About Maha Shivaratri
Maha Shivaratri is one of the most widely celebrated Hindu festivals in India and Nepal. This momentous festival is observed every year in honor of the great Hindu God ‘Shiva’, who forms the holy trinity of Hinduism along with Lord Vishnu and Lord Brahma. The term ‘Maha Shivaratri’ means ‘Great night of Shiva’, and is observed on the new moon day in the Hindu month of ‘Phagun, which corresponds to February–March according to the English calendar. Maha Shivaratri is the most important and auspicious of the 12 Shivaratris that are celebrated every year. It is believed that it was on this day that Lord Shiva and Goddess Parvati got married, which is one of the many reasons for the celebration of this festival.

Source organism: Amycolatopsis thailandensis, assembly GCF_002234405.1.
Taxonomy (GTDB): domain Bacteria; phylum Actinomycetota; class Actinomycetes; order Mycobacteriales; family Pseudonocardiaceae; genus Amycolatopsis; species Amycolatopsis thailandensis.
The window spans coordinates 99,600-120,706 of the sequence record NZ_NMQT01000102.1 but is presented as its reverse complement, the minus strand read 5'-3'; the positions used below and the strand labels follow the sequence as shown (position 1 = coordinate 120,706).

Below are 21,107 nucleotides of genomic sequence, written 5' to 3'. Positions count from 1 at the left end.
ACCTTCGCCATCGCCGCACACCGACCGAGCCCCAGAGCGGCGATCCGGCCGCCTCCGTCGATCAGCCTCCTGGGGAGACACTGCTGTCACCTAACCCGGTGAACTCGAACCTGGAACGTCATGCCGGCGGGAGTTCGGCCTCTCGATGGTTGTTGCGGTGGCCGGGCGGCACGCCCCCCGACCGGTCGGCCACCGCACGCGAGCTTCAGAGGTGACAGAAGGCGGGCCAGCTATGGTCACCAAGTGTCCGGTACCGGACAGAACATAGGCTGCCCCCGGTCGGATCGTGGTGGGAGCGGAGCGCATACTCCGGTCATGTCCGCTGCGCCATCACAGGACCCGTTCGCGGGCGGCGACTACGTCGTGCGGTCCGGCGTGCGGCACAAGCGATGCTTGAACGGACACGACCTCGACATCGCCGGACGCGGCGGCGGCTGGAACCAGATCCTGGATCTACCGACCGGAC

Legend of Maha Shivaratri
The Puranas state that when the Devas and Asuras were churning the great cosmic ocean (Samudra Manthan), a pot of poison emerged from the depths of the waters. This potent poison was so powerful, that the Gods and demons were terrified that it would destroy the entire world. In desperation, they sought an audience with Lord Shiva and conveyed their concern. The ever-magnanimous Lord Shiva assured them that he would address their concerns and proceeded to drink the contents of the deadly pot. However, he did not swallow the poison, but held it in this throat. This resulted in his throat turning blue and ever since, Shiva came to be known as ‘Neelkanth’, which means ‘the one with the blue throat’.